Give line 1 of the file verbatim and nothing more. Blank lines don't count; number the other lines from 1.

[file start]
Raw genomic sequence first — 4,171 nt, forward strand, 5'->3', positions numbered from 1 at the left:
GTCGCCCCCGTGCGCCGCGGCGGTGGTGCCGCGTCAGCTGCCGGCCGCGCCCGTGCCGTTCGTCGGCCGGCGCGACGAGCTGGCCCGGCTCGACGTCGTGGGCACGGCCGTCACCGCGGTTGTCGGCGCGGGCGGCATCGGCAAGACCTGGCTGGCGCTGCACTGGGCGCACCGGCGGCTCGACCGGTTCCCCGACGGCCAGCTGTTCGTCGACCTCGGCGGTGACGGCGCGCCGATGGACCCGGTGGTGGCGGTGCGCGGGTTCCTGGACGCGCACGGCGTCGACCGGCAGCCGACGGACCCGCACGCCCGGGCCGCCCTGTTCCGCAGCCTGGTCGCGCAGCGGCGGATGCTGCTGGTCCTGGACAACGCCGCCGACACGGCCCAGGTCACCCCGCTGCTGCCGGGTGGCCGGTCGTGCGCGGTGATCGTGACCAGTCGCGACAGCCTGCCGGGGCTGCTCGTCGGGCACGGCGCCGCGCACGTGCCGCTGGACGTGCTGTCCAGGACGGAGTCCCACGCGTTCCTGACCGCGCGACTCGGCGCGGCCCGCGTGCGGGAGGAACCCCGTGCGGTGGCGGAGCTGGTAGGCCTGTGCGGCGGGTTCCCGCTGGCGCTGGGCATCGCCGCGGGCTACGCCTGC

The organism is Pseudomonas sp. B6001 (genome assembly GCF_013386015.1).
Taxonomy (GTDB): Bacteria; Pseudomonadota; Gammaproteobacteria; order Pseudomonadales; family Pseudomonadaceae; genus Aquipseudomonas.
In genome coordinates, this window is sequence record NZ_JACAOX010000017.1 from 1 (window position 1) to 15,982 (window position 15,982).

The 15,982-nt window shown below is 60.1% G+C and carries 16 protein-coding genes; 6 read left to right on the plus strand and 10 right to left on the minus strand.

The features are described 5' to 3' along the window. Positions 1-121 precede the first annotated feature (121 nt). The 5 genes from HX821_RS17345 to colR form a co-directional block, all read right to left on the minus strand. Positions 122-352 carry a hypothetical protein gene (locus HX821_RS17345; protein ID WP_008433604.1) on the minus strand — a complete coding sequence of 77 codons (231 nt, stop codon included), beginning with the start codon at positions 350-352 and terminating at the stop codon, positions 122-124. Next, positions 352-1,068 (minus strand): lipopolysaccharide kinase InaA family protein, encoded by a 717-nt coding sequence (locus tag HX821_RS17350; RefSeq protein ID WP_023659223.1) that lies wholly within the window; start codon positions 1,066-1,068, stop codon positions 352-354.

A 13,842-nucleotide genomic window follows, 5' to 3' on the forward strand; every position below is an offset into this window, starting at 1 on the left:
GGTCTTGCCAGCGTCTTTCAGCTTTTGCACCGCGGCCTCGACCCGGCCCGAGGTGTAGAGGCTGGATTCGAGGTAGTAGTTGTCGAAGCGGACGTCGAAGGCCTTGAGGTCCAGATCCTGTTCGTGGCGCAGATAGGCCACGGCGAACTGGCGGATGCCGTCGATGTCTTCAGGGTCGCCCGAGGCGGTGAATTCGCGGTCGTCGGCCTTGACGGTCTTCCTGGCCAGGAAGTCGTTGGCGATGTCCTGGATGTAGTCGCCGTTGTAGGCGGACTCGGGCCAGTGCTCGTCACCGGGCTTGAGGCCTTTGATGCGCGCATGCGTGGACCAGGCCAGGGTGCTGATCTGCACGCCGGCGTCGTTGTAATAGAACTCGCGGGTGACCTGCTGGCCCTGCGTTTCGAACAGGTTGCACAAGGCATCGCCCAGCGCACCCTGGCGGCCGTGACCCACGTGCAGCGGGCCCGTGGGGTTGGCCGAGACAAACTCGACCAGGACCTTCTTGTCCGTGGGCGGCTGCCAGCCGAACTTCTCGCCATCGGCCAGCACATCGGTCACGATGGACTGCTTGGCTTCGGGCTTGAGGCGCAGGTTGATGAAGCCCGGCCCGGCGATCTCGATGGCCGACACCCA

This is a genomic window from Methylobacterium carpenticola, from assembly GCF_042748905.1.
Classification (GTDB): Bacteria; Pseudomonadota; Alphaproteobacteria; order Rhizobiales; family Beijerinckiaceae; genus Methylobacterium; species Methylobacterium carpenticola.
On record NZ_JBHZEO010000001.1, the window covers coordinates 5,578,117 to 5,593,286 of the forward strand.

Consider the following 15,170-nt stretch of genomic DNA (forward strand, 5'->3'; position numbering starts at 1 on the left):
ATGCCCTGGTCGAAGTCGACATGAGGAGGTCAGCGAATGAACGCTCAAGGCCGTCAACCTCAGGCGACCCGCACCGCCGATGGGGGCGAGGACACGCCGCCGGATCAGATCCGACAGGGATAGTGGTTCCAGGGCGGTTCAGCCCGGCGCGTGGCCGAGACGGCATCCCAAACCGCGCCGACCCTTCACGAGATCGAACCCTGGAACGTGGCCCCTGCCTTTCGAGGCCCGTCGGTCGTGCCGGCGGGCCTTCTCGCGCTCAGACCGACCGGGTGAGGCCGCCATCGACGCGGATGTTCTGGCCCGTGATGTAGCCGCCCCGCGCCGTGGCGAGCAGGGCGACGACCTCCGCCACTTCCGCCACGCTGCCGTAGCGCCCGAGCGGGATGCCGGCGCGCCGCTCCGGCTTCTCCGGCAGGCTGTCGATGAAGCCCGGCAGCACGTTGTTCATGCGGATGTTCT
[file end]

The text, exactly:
Raw genomic sequence first — 4,171 nt, forward strand, 5'->3', positions numbered from 1 at the left: